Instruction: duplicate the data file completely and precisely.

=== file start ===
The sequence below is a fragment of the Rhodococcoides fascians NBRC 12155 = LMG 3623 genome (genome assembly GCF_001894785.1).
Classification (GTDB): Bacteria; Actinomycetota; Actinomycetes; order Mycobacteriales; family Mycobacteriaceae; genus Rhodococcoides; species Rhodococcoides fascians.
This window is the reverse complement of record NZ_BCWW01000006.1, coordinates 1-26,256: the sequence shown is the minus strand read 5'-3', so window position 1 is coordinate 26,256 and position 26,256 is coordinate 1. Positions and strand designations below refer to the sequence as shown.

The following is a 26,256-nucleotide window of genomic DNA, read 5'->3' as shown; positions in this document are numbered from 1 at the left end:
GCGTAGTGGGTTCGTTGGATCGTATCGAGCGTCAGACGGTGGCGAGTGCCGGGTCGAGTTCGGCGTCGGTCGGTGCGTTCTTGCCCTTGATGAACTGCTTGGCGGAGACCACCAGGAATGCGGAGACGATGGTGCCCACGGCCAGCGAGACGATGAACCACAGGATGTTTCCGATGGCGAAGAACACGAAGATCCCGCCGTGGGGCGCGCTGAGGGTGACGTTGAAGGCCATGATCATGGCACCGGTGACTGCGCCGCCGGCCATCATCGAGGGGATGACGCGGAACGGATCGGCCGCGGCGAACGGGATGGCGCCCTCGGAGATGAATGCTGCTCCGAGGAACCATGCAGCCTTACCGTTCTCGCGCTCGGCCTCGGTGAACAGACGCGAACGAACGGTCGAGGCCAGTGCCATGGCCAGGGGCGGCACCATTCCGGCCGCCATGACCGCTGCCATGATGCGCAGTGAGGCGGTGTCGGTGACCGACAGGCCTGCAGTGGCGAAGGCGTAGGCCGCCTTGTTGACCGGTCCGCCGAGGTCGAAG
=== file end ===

The sequence below is a fragment of the Rhodococcoides fascians NBRC 12155 = LMG 3623 genome (genome assembly GCF_001894785.1).
Classification (GTDB): Bacteria; Actinomycetota; Actinomycetes; order Mycobacteriales; family Mycobacteriaceae; genus Rhodococcoides; species Rhodococcoides fascians.
This window is the reverse complement of record NZ_BCWW01000006.1, coordinates 1-26,256: the sequence shown is the minus strand read 5'-3', so window position 1 is coordinate 26,256 and position 26,256 is coordinate 1. Positions and strand designations below refer to the sequence as shown.

The following is a 26,256-nucleotide window of genomic DNA, read 5'->3' as shown; positions in this document are numbered from 1 at the left end:
GCGTAGTGGGTTCGTTGGATCGTATCGAGCGTCAGACGGTGGCGAGTGCCGGGTCGAGTTCGGCGTCGGTCGGTGCGTTCTTGCCCTTGATGAACTGCTTGGCGGAGACCACCAGGAATGCGGAGACGATGGTGCCCACGGCCAGCGAGACGATGAACCACAGGATGTTTCCGATGGCGAAGAACACGAAGATCCCGCCGTGGGGCGCGCTGAGGGTGACGTTGAAGGCCATGATCATGGCACCGGTGACTGCGCCGCCGGCCATCATCGAGGGGATGACGCGGAACGGATCGGCCGCGGCGAACGGGATGGCGCCCTCGGAGATGAATGCTGCTCCGAGGAACCATGCAGCCTTACCGTTCTCGCGCTCGGCCTCGGTGAACAGACGCGAACGAACGGTCGAGGCCAGTGCCATGGCCAGGGGCGGCACCATTCCGGCCGCCATGACCGCTGCCATGATGCGCAGTGAGGCGGTGTCGGTGACCGACAGGCCTGCAGTGGCGAAGGCGTAGGCCGCCTTGTTGACCGGTCCGCCGAGGTCGAAG